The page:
The Cleveland Cavaliers are one win away from reaching their first Eastern Conference Finals since 2008-09. It’s been six years, but it feels like a whole hell of a lot longer.
After the loss of Kevin Love for the rest of the playoffs in round one; injuries by LeBron James, Kyrie Irving, and Iman Shumpert; and the two-game suspension of J.R. Smith; the Cavs were able to #grit out wins in games two, four and five.
The series will head back to Chicago where the Bulls face elimination.
The Cavs seemed to be okay with ping-ponging series position with the Bulls since no team could get a string of two wins together. The Bulls had the only leads in the series after games one and three.
But the Cavs decided in games four and five that they would plant their flag in this series and force Chicago to win two straight of there own or go home and watch the Cavs face off between the winner of the Atlanta Hawks and Washington Wizards.
With Kyrie noticeably hobbled, the Cavs had to find some way to win games four and five. LeBron needed to be more aggressive and needed some help on the offensive end. Thankfully, we’ve seen both at varying points.
While LeBron wasn’t terribly aggressive in game four, he almost came away with a triple double with 25 points (on 30[!!!] shots [only four free throw attempts]), 14 rebounds, and eight assists. He was sloppy with the ball in the first half, but was able to seal the game on a buzzer beating shot in the corner to even up the series once again.
For my money, game five was the best game LeBron’s had in the playoffs, and perhaps since he’s come back to Cleveland.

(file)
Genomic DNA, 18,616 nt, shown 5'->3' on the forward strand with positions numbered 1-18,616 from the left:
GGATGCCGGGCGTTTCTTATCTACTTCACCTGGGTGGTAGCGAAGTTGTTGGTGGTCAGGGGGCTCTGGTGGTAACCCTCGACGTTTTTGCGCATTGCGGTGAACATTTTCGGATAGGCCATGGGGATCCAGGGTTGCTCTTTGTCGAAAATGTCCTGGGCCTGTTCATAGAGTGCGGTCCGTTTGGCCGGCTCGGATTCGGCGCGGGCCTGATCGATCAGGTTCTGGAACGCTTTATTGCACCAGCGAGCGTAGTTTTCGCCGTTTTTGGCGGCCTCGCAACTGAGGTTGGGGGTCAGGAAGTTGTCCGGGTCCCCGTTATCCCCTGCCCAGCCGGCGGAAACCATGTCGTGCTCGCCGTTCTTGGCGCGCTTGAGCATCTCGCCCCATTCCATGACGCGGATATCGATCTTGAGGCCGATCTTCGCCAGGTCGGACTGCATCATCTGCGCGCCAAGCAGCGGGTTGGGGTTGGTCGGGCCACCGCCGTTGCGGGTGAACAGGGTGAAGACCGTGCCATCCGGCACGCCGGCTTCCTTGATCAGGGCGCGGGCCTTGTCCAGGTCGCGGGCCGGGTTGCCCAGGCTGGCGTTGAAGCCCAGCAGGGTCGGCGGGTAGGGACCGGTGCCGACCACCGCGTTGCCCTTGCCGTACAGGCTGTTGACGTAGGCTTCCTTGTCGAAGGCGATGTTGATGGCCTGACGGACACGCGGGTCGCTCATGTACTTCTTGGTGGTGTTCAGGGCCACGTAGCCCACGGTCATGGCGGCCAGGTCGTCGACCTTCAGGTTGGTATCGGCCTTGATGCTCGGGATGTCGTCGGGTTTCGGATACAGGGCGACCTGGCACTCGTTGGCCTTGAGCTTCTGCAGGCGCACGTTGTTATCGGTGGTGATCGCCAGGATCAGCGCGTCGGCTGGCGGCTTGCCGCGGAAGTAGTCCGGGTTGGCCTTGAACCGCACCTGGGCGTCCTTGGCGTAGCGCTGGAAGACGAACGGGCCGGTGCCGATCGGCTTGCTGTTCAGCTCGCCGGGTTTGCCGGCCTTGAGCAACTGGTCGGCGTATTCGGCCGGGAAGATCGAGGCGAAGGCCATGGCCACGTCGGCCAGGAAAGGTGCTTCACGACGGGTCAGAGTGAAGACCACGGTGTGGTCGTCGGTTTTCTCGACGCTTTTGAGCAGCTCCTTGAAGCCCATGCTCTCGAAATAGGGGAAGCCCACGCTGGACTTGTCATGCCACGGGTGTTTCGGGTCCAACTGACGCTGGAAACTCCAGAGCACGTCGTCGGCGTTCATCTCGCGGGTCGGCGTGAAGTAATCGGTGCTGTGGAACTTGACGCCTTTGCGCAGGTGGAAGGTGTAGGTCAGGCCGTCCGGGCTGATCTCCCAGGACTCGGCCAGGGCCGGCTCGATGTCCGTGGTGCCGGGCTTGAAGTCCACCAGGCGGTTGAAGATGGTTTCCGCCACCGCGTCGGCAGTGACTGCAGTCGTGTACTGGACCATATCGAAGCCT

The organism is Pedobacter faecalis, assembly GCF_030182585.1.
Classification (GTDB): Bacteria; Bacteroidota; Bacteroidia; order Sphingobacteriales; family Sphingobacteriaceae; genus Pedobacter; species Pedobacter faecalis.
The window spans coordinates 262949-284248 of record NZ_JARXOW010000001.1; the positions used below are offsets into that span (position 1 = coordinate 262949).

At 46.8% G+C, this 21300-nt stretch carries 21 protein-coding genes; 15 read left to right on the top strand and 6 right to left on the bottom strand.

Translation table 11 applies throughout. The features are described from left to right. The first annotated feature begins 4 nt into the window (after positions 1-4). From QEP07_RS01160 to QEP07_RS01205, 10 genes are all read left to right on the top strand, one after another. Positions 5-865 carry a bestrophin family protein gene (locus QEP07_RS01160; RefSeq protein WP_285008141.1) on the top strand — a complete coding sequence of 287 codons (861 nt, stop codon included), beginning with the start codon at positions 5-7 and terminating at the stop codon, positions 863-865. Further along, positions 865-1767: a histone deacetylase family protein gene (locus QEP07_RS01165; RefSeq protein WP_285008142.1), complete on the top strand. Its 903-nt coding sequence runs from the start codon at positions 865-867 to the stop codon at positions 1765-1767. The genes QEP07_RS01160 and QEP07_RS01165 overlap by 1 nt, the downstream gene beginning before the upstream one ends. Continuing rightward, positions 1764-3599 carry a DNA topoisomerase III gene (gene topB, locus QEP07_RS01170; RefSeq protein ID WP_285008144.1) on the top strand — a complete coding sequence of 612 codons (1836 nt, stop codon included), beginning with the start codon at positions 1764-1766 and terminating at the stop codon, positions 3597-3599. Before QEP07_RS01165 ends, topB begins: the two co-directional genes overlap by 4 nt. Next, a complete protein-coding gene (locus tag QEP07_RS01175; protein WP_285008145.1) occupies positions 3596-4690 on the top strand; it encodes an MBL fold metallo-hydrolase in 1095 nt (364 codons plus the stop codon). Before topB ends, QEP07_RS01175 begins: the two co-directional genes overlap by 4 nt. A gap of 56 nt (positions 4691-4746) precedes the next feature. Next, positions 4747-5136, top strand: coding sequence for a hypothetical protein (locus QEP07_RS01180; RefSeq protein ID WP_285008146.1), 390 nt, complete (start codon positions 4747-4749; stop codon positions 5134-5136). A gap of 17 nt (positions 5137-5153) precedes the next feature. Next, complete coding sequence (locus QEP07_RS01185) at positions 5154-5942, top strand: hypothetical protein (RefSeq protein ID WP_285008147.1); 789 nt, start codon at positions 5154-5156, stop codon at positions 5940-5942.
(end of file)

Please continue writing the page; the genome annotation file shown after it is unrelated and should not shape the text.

LeBron talked about how, with all the obstacles mentioned above, he needed to be more assertive even though his M.O. is to be efficient. In game five, he was both. And he was fantastic.
It’s no secret that LeBron fell in love with his jump shot a too much in this series. On Tuesday night, while he still put some up, he did so in a decisive fashion. There were less jab steps to create space/ball-hold and more quickness towards the rim.
In the first four games of this series, only 18.9% of LeBron’s shots came after holding the ball for less than two seconds. Most of his shots, 46.2% to be exact, came after holding the ball for more than six seconds. Not ideal.
In game five, there were more plays like this:
LeBron took 25% of his shots when he held the ball for less than two seconds. The amount of shots he took when he held the ball for more than six seconds dropped to 37.5%. I think part of this definitely had to due with the fact that Jimmy Butler was in early foul trouble, but I also think LeBron just flat out wanted to make that adjustment (or at least I hope so).
Even from the naked eye, it seems LeBron is able to make more buckets when he’s in rhythm. Him receiving a pass and taking four jabs steps, holding the ball for seven seconds, and heaving a long 2-pointer just isn’t a good shot. This is especially true for him since he isn’t the purest shooter in the world.
LeBron’s efficiency/aggression combo showed up in the box score as well, to the tune of 38 points on 24 shots and 12 free throws, 12 rebounds, and six assists. And…
0 turnovers for LeBron tonight may be the most important stat tonight
— Jared Mueller (@JaredKMueller) May 13, 2015
Couldn’t have said it better myself.
Thankfully, LeBron had some help the last two games of this series.
Mozgov was pretty bad offensively in game five. He was 0-7 in just 23 minutes of play, committing three fouls and three turnovers. Three of his seven shots were from 10 feet or further away from the hoop. He did contribute a six rebounds and a block.
Mozgov made his positive impact in game four.
Part of this is due to an adjustment probably made by David Blatt/his staff.
In game one, Mozgov looked like a defensive liability. Part of his duty was to guard Pau Gasol, which just doesn’t suit his style. Gasol finished that night with 21 points on 10-16 shooting and a bazillion mid-range jumpers.